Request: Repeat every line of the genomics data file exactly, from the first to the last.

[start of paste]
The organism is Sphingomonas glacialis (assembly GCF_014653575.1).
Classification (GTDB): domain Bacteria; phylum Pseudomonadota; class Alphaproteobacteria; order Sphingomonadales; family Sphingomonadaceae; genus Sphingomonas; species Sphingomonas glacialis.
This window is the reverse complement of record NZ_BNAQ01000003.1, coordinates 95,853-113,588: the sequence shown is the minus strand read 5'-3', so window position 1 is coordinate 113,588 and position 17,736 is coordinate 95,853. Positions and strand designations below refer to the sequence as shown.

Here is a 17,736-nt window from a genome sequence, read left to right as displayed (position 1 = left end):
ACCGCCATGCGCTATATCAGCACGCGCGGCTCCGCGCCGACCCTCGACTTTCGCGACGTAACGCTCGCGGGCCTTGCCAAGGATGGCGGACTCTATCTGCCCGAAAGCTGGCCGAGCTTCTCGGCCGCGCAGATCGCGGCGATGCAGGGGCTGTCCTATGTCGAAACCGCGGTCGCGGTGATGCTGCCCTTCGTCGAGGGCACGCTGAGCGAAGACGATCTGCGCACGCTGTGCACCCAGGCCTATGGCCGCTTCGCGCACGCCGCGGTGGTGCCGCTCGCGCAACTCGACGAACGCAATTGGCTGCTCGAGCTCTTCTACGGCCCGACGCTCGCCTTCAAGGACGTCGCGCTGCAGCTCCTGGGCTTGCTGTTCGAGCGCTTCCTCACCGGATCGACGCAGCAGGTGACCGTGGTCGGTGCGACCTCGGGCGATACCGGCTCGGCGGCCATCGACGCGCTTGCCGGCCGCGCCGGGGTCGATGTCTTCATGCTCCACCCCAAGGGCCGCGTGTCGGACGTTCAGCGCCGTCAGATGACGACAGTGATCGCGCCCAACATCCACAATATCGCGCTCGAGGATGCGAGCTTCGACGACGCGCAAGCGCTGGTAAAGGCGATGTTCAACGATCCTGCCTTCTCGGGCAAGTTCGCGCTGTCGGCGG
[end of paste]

The organism is Sphingomonas glacialis (assembly GCF_014653575.1).
Classification (GTDB): domain Bacteria; phylum Pseudomonadota; class Alphaproteobacteria; order Sphingomonadales; family Sphingomonadaceae; genus Sphingomonas; species Sphingomonas glacialis.
This window is the reverse complement of record NZ_BNAQ01000003.1, coordinates 95,853-113,588: the sequence shown is the minus strand read 5'-3', so window position 1 is coordinate 113,588 and position 17,736 is coordinate 95,853. Positions and strand designations below refer to the sequence as shown.

Here is a 17,736-nt window from a genome sequence, read left to right as displayed (position 1 = left end):
ACCGCCATGCGCTATATCAGCACGCGCGGCTCCGCGCCGACCCTCGACTTTCGCGACGTAACGCTCGCGGGCCTTGCCAAGGATGGCGGACTCTATCTGCCCGAAAGCTGGCCGAGCTTCTCGGCCGCGCAGATCGCGGCGATGCAGGGGCTGTCCTATGTCGAAACCGCGGTCGCGGTGATGCTGCCCTTCGTCGAGGGCACGCTGAGCGAAGACGATCTGCGCACGCTGTGCACCCAGGCCTATGGCCGCTTCGCGCACGCCGCGGTGGTGCCGCTCGCGCAACTCGACGAACGCAATTGGCTGCTCGAGCTCTTCTACGGCCCGACGCTCGCCTTCAAGGACGTCGCGCTGCAGCTCCTGGGCTTGCTGTTCGAGCGCTTCCTCACCGGATCGACGCAGCAGGTGACCGTGGTCGGTGCGACCTCGGGCGATACCGGCTCGGCGGCCATCGACGCGCTTGCCGGCCGCGCCGGGGTCGATGTCTTCATGCTCCACCCCAAGGGCCGCGTGTCGGACGTTCAGCGCCGTCAGATGACGACAGTGATCGCGCCCAACATCCACAATATCGCGCTCGAGGATGCGAGCTTCGACGACGCGCAAGCGCTGGTAAAGGCGATGTTCAACGATCCTGCCTTCTCGGGCAAGTTCGCGCTGTCGGCGG